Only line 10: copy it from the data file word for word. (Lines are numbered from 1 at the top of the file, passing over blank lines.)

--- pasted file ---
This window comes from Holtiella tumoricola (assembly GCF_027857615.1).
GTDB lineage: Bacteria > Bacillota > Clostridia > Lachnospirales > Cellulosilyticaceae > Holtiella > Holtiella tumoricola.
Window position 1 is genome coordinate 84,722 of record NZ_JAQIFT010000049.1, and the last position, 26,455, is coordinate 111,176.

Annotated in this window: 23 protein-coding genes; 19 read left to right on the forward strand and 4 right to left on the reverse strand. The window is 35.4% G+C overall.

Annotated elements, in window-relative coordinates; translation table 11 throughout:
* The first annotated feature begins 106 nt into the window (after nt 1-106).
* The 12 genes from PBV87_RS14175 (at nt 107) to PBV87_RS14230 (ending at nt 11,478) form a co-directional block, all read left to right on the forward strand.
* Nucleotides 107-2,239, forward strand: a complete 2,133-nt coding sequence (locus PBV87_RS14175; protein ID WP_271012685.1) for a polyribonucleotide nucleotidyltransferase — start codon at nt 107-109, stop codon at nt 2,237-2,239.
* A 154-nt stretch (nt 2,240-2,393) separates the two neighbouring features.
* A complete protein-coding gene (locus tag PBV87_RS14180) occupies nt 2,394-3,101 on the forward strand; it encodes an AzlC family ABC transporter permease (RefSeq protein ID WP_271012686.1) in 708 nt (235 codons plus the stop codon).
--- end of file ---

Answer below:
* A complete protein-coding gene (locus tag PBV87_RS14180) occupies nt 2,394-3,101 on the forward strand; it encodes an AzlC family ABC transporter permease (RefSeq protein ID WP_271012686.1) in 708 nt (235 codons plus the stop codon).